In the 2-story installation space comprising about 50 works at the Singapore Art Museum, Tags & Treats is a mid-career retrospective of Singaporean contemporary artist Vincent Leow’s artistic practice that spans almost 3 decades.
Traditional genres of sculpture and painting play no small part in Leow’s early works which at once question and reaffirm institutional pressures, social change and identity. A palette of vivid colours and an aggressive, neo-Surrealist style dominate Leow’s at-times didactic compositions of the late 1980s and early 1990s; the first few works to confront the viewer are Leow’s intensely personal but antagonistic and provocative depictions of cigarette addiction in Lucky Strike (1989) and Cut Throat (1989).
A markedly evolved visual language emerges after Leow’s graduation from the Maryland Institute College of Art in Baltimore as he turned satirist on consumerism and capitalism, injecting a subtle playfulness in his approach to mass production and consumption in Mountian Cow Milk Factory (1998). Deliberately misspelled, Mountian Cow Milk Factory incorporates the techniques of commercial advertising and pop-culture while dabbling in word-play to invoke the impossibility of identical replication.
The second story of the installation space is in part, dedicated to the works commissioned for Tags & Treats, representing as well, an artistic shift and focus in Leow’s practice. Tags & Treats after all, takes its name from a collection of Leow’s later works: where the “tag” – such as the pet identity tag, or the military tag – could serve as an object of remembrance, and can thus co-exist with a “treat” of having lived a life that is befitting of recognition.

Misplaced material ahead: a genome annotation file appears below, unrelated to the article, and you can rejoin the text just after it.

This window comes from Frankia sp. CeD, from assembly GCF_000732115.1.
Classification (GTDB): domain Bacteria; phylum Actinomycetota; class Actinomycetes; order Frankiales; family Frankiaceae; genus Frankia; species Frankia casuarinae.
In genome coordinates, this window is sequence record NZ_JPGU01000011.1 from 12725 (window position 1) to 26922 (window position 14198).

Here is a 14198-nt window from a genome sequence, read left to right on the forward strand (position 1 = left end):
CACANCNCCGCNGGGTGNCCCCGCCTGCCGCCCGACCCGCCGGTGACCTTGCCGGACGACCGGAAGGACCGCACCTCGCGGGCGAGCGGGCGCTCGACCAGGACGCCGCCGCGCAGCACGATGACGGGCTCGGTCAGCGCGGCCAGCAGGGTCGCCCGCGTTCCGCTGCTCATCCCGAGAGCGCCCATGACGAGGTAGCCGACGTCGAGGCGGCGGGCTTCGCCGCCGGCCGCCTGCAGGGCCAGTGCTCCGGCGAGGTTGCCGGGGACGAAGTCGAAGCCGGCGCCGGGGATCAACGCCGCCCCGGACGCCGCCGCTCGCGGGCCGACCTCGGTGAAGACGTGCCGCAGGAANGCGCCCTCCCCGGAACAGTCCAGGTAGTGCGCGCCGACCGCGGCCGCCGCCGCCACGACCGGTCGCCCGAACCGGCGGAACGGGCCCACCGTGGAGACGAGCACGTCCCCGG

The later works – greatly informed by the death of his beloved pet dog Andy and his present stint at the University of Shahjah in the United Arab Emirates – appear to be a mellowed re-commitment to the issues of identity, now imbued with an insouciant sense of mortality that commemorates the everyman and the mundane. Straddling the line between seriousness and flippancy, Leow defies the heavy melancholy of death by reconstructing Andy as a wide-eyed, perpetually laughing hybrid man-dog creature in Andy’s Wonderland. Not all of Leow’s installations are effusively humourous; the nobility of the everyman permeates the adjacent floor space where busts and plinths of nameless individuals stand in quiet dignity.